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Wambali Mkandawire speaks

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Legendary musician Mtebeti Wambali Mkandawire has been in cocoon but now he is back in the scene as he is set to launch his ninth album titled Calabrash Breath on July 25, 2015 at Bingu International Conference Centre in Lilongwe.

Wambali, arguably one of the best musicians the country has ever produced, prides in producing timeless music which has stood the test of time.

There are several artists who have used his base to grow their music, some have managed to make progress but others have simply failed to move forward.

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The veteran musician, who is currently ministering in Luafwa in the South of Mzuzu, prides in earning numerous international nominations including the Kora Award nomination for Best Southern African Artist in 2003 and MOBO Award nomination for Best African Artist in 2007.

Having announced that he had retired from public performances the past years Wambali says his comeback with Calabrash Breath does not mean he is now back into live performances.

“This latest album is one of those things I have been doing behind the scenes and I am glad you just said I am back in the limelight, you did not say that I retired from music completely as some people imply. “I did retire from public performances as I said but that does not mean that I stopped making music at all. To retire from making music means throwing away your guitar and not even play at all,” said the singer and musician in an exclusive interview on Tuesday.

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He said he cannot do without music and that he has been working on different projects induly Calabrash Breath.

“To come back to your earlier question whether this symbolizes my comeback to public performances. I wouldn’t want to raise those expectations because the truth is that I retired from public performances and if you noticed in the past years I would go and perform anywhere and I had a band we used to work like that but what I am doing now is different,” says Wambali.

He said that what he is doing now is concept music which focuses on a particular theme and that this is still some kind of private performance.

“But if it appeals and takes off then I will take it but it will not be ‘public public’,” says the artist.

But still more why did Wambali retire from public performances?

“People have said a lot of things on my retirement but there are reasons to it and one of them is that I used to work with a record company in South Africa and ended up releasing the album Zani Muwone which they liked a lot and so I had distributors in South Africa, then Sony BMG was interested in the album Moto and so they asked me if I could leave Malawi as they wanted to distribute this album in South Africa and internationally but I refused as I wanted to stay in Malawi,” he explains.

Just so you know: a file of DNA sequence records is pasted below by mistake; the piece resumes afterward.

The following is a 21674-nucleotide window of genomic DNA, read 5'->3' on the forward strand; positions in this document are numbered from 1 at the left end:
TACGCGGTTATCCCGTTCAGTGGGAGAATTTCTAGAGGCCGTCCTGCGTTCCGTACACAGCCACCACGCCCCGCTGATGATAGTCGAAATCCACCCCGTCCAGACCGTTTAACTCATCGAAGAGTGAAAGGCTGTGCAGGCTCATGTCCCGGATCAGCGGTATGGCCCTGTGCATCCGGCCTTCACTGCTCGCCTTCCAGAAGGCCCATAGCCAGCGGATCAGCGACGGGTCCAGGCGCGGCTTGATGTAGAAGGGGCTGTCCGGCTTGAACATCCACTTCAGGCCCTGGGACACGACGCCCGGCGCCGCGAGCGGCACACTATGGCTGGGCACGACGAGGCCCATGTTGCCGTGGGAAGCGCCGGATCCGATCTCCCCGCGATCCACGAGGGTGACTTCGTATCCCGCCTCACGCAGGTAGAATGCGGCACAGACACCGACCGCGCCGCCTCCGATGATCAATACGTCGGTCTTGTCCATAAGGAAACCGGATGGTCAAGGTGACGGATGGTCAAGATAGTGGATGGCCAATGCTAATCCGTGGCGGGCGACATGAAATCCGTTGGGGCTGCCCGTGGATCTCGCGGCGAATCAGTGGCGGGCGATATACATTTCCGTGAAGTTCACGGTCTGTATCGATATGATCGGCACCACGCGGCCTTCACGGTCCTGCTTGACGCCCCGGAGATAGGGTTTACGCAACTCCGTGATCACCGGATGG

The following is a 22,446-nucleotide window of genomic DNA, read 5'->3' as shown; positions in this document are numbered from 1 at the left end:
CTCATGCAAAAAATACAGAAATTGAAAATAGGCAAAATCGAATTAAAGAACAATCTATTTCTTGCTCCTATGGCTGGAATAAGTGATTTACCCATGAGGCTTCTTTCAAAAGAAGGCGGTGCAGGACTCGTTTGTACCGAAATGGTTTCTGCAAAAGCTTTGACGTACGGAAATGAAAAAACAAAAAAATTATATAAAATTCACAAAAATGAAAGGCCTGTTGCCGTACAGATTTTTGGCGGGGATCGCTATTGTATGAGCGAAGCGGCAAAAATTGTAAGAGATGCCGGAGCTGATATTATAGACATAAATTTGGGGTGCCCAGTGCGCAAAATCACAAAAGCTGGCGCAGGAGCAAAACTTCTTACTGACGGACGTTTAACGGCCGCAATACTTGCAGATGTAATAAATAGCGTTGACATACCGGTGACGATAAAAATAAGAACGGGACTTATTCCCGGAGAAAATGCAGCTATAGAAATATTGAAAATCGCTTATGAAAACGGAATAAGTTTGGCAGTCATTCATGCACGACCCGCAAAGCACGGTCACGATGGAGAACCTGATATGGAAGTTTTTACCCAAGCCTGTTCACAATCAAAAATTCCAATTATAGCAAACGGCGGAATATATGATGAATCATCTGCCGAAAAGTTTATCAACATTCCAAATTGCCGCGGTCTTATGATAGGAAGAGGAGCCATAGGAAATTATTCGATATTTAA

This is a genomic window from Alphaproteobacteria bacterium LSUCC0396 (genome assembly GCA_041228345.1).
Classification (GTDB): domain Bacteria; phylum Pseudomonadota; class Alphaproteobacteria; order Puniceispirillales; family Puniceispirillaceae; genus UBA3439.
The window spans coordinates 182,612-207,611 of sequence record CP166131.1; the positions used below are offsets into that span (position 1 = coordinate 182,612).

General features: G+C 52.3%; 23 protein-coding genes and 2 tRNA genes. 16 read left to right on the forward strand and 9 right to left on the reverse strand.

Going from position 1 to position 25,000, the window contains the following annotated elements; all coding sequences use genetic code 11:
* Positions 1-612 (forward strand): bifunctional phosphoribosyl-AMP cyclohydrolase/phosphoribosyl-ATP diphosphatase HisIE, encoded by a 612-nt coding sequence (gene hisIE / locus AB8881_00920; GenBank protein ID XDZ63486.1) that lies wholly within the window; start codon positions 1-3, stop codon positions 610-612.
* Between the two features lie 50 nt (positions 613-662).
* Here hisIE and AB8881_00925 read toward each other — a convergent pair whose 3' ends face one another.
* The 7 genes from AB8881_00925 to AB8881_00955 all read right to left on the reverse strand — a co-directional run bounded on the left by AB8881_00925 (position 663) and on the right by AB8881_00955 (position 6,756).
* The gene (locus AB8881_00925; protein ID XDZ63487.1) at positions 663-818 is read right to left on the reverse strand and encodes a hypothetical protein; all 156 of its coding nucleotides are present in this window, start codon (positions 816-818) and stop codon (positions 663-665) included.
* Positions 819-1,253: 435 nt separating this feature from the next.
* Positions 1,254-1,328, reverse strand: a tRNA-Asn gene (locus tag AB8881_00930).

It is because of his refusal to go to South Africa that if you go to this rainbow nation today, you will only find his album Zani Muwone but you won’t find Moto.

“You won’t find Moto anywhere in South Africa because I did not go there and the album could not be released,” he says.

Wambali says when he came home, he decided to form a band which came to be known as Manyasa and that using his own money he put together a band which had talented artists drawn from various areas.

“I put together Manyasa Band and people started hiring us but then things change so I am glad I changed but then I won’t go into the other details. Actually what I am doing now with this latest album it’s not that I have sponsorship, I am just using the little resources that are there and when I finish that’s all, I can only do one show as it is very expensive to do a show,” he says.

The old-timer adds that if people like what will be done during the launch, they are free to hire him and his new band stressing that he has put it in such a way that once in a while they can regroup and perform.

“By the way I did say that I retired from public performances but not international commitments. For your information my record company did not stop putting my music on the website and other platforms and so if anybody from outside calls me to perform I will go. So even though I said I retired from public performances if I got invitations I could still go and perform. Actually there were invitations I got from outside but I have been refusing because I started other projects in the village,” he says.

The musician said he could not manage to go and perform outside as he had released Manyasa Band.

Further asked if he was ready to hold shows frequently once people support him with what he demands, Wambali said:

“I am a concert person, I want to play to families and an audience which loves to listen to music and so I cannot play where people come late and would want to drag you to perform until late. So even if I get that support I will still explain what concerts I am comfortable with.”

Wambali’s latest album is coming after he released Liberty but the artist says this project is different from Calabrash Breath.